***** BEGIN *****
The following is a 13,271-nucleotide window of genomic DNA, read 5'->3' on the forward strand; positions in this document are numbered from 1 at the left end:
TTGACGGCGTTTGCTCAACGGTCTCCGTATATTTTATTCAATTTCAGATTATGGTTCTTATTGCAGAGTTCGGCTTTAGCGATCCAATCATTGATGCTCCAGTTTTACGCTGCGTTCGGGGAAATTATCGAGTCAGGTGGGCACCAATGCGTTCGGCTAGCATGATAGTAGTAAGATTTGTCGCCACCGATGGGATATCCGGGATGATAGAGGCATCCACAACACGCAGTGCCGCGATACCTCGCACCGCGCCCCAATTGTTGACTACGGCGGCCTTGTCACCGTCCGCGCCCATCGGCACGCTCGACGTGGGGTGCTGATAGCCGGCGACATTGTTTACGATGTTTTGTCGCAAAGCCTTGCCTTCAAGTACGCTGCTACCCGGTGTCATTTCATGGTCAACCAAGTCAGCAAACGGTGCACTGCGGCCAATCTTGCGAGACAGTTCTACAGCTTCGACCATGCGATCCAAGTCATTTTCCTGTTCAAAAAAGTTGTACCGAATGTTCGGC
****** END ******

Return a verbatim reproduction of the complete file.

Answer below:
The following is a 13,271-nucleotide window of genomic DNA, read 5'->3' on the forward strand; positions in this document are numbered from 1 at the left end:
TTGACGGCGTTTGCTCAACGGTCTCCGTATATTTTATTCAATTTCAGATTATGGTTCTTATTGCAGAGTTCGGCTTTAGCGATCCAATCATTGATGCTCCAGTTTTACGCTGCGTTCGGGGAAATTATCGAGTCAGGTGGGCACCAATGCGTTCGGCTAGCATGATAGTAGTAAGATTTGTCGCCACCGATGGGATATCCGGGATGATAGAGGCATCCACAACACGCAGTGCCGCGATACCTCGCACCGCGCCCCAATTGTTGACTACGGCGGCCTTGTCACCGTCCGCGCCCATCGGCACGCTCGACGTGGGGTGCTGATAGCCGGCGACATTGTTTACGATGTTTTGTCGCAAAGCCTTGCCTTCAAGTACGCTGCTACCCGGTGTCATTTCATGGTCAACCAAGTCAGCAAACGGTGCACTGCGGCCAATCTTGCGAGACAGTTCTACAGCTTCGACCATGCGATCCAAGTCATTTTCCTGTTCAAAAAAGTTGTACCGAATGTTCGGC